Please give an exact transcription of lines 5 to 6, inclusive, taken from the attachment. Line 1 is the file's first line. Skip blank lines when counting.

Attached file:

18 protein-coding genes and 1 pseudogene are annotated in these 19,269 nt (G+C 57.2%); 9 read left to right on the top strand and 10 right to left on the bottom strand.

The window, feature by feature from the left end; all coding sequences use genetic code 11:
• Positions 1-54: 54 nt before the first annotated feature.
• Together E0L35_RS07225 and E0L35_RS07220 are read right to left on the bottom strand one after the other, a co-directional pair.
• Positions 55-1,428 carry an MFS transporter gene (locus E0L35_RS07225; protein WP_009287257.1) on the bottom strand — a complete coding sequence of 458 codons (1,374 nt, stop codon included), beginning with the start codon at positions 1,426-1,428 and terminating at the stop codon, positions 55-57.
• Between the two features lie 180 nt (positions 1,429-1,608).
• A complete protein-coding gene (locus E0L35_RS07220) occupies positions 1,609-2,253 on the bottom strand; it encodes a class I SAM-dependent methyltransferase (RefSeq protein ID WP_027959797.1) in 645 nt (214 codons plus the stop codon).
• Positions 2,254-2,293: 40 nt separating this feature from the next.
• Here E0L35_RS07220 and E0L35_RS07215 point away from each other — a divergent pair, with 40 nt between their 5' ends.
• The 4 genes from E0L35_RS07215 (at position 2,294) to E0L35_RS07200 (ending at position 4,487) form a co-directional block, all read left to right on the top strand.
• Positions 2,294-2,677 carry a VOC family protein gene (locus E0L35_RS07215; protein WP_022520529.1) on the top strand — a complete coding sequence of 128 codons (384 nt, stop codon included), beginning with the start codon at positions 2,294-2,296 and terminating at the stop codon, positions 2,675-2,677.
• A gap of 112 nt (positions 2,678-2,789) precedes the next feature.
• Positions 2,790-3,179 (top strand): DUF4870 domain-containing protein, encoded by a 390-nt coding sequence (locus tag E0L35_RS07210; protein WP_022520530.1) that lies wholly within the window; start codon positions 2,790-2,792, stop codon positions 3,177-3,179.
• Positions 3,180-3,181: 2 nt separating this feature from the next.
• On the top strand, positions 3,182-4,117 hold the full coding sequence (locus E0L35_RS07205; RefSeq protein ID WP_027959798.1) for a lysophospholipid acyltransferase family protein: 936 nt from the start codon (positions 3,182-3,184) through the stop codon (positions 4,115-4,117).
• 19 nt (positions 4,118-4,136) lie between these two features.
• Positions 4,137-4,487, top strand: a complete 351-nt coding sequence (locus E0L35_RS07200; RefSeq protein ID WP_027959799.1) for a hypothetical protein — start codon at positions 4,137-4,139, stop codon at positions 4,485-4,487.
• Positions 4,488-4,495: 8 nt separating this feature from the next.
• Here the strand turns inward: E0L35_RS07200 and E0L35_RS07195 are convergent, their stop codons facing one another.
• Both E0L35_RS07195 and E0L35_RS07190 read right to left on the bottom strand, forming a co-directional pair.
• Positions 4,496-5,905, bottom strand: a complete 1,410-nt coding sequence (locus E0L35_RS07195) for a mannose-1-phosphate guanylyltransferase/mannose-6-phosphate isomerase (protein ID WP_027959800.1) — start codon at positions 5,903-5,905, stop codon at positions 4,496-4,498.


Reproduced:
• Positions 55-1,428 carry an MFS transporter gene (locus E0L35_RS07225; protein WP_009287257.1) on the bottom strand — a complete coding sequence of 458 codons (1,374 nt, stop codon included), beginning with the start codon at positions 1,426-1,428 and terminating at the stop codon, positions 55-57.
• Between the two features lie 180 nt (positions 1,429-1,608).